In the past 10 years, I've probably acquired five different mixing consoles, three different versions of Pro Tools and its hardware interfaces, four different CD recorders, and no less than seven pairs of speakers and monitors. And with each of these new acquisitions, I increased the time I spent tracking (recording) my beats, while at the same time, I decreased the time I spent actually making my beats.

Lately, this dilemma has been resonating much more. Particularly, because my son's understanding of, and interest in, beatmaking has grown dramatically—much more faster than it took me to understand certain things. So as Amir becomes more in tune with the art of beatmaking, I'm finding that some of the best things I have to teach him are the many things I learned prior to getting a mixing console, prior to getting a CD recorder, and prior to getting Pro Tools. And although I realize that's it's just plain practical to use a DAW, I specifically, think it's important for him to learn how to protect the imagination and creativity of his musicianship from an over reliance on particular music production tool.

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The BeatTips Manual by Sa'id.
"The most trusted source for information on beatmaking and hip hop/rap music education."

January 09, 2011

BeatTips MusicStudy: Charles Mann - "Say You Love Me Too"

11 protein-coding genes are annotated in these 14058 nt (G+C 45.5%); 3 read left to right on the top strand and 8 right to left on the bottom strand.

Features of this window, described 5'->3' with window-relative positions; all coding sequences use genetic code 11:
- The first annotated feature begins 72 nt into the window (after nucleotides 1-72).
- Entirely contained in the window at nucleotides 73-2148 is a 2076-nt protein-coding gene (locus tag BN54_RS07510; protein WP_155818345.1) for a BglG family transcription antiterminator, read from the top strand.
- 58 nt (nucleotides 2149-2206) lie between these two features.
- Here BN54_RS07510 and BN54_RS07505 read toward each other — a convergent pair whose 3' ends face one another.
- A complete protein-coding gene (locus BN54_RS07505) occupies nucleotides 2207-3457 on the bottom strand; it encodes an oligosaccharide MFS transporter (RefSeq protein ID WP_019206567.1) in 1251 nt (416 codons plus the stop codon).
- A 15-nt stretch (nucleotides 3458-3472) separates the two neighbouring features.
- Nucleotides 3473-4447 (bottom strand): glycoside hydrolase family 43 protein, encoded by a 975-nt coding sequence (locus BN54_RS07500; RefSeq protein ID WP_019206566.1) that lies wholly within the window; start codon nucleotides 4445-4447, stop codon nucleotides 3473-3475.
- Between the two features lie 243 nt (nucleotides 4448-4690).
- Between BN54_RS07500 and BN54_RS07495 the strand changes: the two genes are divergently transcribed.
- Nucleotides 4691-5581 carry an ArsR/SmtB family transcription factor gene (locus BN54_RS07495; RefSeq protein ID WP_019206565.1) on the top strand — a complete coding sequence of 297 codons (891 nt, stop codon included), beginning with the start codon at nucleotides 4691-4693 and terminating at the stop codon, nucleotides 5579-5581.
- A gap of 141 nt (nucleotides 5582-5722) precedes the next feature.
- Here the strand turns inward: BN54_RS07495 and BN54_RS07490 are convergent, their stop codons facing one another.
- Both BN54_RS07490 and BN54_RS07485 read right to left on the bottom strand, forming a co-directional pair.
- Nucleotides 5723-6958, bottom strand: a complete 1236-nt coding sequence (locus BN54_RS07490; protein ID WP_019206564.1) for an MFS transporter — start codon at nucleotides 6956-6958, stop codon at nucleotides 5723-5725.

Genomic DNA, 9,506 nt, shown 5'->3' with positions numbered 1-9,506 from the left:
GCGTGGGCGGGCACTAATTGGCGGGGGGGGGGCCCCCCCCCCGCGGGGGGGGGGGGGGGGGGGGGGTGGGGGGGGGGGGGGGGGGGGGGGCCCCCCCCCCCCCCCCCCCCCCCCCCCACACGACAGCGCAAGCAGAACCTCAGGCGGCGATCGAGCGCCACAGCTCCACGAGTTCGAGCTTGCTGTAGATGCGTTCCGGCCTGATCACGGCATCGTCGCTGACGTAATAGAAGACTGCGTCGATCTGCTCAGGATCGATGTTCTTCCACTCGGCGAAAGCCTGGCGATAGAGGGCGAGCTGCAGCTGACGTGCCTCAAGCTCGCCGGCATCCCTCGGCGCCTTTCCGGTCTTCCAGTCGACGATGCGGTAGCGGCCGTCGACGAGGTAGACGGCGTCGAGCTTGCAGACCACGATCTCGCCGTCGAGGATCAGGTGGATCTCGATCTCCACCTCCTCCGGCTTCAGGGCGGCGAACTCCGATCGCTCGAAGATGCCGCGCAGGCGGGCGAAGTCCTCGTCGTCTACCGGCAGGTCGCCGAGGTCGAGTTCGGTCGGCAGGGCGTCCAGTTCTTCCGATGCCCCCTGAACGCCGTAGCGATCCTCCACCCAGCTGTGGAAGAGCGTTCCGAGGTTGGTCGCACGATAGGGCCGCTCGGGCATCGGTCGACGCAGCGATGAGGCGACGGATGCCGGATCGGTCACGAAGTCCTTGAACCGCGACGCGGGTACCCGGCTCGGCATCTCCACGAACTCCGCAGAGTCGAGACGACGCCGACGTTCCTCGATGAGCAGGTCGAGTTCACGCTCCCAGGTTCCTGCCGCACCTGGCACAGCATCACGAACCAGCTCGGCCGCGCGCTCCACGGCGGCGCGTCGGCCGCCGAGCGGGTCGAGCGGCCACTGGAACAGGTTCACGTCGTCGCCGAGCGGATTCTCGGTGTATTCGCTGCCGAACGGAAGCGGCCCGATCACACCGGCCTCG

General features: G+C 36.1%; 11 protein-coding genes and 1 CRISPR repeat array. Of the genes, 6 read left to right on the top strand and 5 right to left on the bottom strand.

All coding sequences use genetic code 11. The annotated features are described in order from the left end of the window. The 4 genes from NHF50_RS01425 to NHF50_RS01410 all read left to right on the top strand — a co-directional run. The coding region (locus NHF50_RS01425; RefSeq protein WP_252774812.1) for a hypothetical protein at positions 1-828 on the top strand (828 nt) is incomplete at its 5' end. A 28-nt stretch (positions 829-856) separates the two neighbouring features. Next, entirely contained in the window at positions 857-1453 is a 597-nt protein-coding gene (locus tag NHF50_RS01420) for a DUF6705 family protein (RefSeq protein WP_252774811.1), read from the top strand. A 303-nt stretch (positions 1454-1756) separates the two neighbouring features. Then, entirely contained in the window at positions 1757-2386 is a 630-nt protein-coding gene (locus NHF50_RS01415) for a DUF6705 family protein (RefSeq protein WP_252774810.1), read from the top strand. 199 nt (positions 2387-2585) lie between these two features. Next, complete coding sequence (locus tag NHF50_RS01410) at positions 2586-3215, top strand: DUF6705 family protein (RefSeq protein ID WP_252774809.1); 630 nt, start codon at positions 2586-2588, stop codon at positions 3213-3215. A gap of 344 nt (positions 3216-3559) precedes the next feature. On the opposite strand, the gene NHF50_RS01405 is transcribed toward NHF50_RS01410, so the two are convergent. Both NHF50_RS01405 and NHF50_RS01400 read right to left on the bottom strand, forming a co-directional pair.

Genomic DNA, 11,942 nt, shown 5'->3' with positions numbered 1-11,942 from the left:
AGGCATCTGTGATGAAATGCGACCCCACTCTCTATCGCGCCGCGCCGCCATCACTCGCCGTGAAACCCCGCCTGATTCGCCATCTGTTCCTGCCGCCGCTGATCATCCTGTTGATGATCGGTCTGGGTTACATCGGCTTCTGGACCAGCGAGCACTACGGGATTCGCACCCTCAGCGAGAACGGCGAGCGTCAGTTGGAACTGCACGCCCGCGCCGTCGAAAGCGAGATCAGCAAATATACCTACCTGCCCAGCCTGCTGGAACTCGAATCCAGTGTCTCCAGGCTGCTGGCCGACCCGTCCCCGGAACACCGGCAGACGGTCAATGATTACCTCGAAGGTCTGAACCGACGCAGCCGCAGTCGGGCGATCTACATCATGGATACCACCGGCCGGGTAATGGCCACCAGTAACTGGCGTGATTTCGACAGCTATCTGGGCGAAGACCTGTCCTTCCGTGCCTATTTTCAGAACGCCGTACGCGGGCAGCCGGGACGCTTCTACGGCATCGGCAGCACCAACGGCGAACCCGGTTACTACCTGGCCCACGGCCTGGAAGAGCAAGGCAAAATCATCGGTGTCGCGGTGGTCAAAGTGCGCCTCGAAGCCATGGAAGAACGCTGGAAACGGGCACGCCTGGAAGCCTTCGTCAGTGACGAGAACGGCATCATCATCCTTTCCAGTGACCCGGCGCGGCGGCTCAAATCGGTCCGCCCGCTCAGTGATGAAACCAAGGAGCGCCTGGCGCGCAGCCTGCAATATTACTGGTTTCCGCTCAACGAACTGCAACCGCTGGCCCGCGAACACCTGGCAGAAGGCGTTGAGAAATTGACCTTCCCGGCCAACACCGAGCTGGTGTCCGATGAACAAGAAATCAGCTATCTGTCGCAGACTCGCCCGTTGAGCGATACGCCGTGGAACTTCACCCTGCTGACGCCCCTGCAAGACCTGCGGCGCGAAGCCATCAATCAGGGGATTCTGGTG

Little Known Soul Singer Still Has Much To Show

By AMIR ALI SAID

The other night, right before I went to sleep, my father (Sa'id) started playing a series of soul songs. One song that stuck with me—that I wrote on my yellow pad—was Charles Mann's "Say You Love Me Too." The song starts off with three organ hits, and the background singers come in with the chorus. Behind them is a slow bass guitar riff, which is backed up by violin phrases, piano, and of course, drums. After the snare hits, Charles Mann begins to sing.

Listening to a little known artist like Charles Mann, I can't help but wonder how many other great soul artists there are who never hit it big. I'm surprised that Charles Mann didn't go on to have a bigger career. Listening to this song, you can easily see him rivaling other soul vocalists of his time.

The music and video below is presented here for the purpose of scholarship.

Charles Mann - "Say You Love Me Too"